But now I will have a chance to see it in April, with the cheese trees in full bloom and the scent of beer flowers everywhere. I may visit some Amish. We can watch their home movies.

Nevertheless, to my regret, I can't stay long since I am scheduled to be in Long Island that exact same weekend. How this will transpire will be most interesting to see. I do so like the impossible. Anyhow, as a warmup for all of this, I will probably (depending on the benevolence of my local benefactors) make a stop south of Barcelona, Spain the previous weekend for another presentation. This appeals to me very much as my cousin, who wised up and did a Ph.D. in economics instead of the namby-pamby social sciences, spent many summers on the spanish coast and, when he can be coaxed into human interaction, expresses the view that it was not the most loathsome experience of his life. As such, I'm looking forward to it. If I get there.

Monday, February 18, 2008

What in the hell is....

systemic functional linguistics? What projects are being researched there? How can I show off my lack of knowledge in this area? Any ideas?

Wednesday, February 13, 2008

Ray Bradbury was half right

Many moons ago, Ray Bradbury (author. What's an author? Nevermind. Whoops, here come the troops. I gotta hide.)

-resuming from the bunker-

predicted that as people are no longer reading very much, we are "creating a nation of morons." As the present and forever occupant of the Extremely White House illustrates, RB had a point. However, I would like to upgrade his thesis thusly:

With the advent of the internet, we are creating a nation of moronic sociopaths. See, the internet has made it possible for us to have close non-relationships with each other whereby we send IMs (instant messages) to each other for ever and ever and ever (and ever) while emailing (also forever) and text messaging cell phones (guess for how long) all without ever meeting the other person face to face. Just imagine. A friendship in this brave new world could, theoretically, exist over the course of a decade or five without the "friends" ever meeting, shaking hands, hearing each other's voices doing anything together or even knowing their "friends" names. Of course this means that any emotional attachment is impossible as "friends" can turn each other off with the click of a button. On the upside, it is absolutely no problem to acquire 49,999,999,999 friends without ever remembering a birthday or even a name. In fact, after a while, all 49,999,999,999 friends will look pretty much the same and they will all be called Joanie. This new world is so gonna rock. Now if my friends will excuse me, I gotta go do stuff. Text ya later Joanie.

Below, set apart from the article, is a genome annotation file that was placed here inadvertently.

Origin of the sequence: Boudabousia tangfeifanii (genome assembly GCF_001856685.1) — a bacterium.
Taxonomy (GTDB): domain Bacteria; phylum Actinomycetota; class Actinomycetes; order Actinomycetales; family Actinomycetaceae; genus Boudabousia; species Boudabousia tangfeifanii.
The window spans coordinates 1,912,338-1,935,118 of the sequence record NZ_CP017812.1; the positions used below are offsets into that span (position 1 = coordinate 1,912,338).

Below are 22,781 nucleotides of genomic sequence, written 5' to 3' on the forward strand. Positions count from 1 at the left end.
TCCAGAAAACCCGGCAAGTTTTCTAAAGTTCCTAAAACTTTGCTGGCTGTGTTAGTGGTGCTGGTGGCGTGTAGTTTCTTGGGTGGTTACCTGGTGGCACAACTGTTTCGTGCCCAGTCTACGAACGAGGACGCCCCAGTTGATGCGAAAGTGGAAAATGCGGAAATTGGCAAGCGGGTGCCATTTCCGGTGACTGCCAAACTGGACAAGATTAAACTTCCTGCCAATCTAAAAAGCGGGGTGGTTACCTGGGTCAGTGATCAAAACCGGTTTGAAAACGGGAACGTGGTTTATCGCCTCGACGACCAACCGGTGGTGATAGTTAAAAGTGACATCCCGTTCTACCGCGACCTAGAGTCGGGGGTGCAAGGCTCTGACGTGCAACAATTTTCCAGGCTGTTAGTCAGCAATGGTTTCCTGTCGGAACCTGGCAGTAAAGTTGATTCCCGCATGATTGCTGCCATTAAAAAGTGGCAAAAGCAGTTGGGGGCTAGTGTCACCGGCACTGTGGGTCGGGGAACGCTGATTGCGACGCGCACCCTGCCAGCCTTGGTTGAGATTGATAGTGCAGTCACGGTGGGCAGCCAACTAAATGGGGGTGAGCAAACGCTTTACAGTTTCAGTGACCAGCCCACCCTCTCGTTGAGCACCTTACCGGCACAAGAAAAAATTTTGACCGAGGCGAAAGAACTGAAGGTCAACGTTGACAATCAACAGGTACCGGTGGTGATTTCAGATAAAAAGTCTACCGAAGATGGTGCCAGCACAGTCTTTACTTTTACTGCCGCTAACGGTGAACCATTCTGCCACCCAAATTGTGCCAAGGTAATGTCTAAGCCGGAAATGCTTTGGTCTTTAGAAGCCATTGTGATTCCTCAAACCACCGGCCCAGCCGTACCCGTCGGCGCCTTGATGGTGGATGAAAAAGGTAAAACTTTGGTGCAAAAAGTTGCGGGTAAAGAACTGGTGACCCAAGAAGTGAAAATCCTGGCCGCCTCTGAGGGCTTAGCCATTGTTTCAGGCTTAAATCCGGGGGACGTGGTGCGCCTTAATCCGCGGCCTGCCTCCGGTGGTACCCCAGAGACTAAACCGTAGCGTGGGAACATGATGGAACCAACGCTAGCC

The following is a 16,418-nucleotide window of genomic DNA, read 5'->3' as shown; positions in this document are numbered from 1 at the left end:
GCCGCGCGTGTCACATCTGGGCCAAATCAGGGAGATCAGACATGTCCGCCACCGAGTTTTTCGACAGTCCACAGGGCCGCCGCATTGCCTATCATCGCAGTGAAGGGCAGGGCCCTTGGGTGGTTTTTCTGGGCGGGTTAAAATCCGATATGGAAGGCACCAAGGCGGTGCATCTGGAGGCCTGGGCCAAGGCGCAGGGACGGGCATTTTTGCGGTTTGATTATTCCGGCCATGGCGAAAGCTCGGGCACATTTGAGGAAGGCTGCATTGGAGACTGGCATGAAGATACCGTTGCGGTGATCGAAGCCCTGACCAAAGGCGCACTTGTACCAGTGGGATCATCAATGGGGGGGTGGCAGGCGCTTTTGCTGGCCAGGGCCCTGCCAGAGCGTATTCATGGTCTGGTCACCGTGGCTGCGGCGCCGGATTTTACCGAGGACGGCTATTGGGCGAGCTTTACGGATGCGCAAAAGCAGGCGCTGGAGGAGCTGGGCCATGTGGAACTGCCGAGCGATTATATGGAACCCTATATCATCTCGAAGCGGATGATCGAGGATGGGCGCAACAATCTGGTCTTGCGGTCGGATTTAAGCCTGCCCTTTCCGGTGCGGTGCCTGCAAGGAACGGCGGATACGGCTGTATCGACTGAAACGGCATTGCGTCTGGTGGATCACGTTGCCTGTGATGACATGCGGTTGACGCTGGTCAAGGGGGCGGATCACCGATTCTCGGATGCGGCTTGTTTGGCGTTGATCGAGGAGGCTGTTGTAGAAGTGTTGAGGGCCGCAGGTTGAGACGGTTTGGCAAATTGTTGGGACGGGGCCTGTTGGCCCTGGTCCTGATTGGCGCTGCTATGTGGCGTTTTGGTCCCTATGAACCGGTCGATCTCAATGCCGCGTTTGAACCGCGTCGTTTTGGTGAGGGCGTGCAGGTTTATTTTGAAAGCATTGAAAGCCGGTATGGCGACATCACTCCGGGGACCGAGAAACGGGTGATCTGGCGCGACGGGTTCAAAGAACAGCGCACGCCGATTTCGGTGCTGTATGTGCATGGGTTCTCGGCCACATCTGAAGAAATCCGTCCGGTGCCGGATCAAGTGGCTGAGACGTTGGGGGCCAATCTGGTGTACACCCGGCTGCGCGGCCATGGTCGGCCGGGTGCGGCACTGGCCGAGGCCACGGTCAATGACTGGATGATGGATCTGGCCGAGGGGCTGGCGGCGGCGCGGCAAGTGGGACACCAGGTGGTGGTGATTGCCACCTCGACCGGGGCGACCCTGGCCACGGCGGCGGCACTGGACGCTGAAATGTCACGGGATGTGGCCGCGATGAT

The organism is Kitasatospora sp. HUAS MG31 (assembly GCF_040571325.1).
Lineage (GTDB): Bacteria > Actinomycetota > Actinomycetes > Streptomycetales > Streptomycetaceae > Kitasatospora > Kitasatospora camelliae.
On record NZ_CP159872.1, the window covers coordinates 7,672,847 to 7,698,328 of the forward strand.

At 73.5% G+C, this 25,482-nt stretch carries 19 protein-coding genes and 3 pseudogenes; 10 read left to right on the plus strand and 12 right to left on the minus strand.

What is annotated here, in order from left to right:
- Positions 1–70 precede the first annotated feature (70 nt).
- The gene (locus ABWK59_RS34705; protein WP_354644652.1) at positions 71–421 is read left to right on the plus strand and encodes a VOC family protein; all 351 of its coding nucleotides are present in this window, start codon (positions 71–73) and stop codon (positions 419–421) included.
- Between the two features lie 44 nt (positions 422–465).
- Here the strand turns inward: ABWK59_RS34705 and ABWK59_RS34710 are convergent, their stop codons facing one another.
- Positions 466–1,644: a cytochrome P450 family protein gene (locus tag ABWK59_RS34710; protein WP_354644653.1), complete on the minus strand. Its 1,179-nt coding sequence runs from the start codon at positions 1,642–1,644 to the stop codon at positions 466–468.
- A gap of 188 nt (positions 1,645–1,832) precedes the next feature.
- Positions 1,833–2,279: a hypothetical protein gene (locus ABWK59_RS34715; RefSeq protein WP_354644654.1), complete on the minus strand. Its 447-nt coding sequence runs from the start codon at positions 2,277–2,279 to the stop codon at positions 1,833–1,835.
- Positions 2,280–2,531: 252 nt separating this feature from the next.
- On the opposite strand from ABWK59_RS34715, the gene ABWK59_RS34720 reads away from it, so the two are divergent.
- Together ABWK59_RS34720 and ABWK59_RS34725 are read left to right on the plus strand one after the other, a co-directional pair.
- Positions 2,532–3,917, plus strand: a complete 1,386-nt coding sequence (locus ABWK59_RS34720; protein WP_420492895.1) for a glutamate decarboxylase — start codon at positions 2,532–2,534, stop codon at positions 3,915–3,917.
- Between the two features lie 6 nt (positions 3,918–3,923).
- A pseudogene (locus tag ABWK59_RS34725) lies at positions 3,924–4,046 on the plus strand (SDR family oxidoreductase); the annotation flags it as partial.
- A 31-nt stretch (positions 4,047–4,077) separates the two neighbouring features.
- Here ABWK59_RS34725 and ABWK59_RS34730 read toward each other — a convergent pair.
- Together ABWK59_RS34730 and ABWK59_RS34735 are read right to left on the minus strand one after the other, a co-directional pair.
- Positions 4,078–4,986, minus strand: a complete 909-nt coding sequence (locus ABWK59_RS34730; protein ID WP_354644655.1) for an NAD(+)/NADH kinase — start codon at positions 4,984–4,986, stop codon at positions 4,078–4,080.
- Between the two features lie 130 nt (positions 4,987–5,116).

Monday, February 11, 2008

See, what we have here is a failure to want to communicate

The South has a peculiar notion which goes something like this: We are special and unique. We are better than you. Because we are better than you, we get to decide whether or not we follow the law, not you. If we choose not to do what we have to do, suck it up. Got that? Good. Now go pound dirt you g-dless swine! And don't forget your station, boy!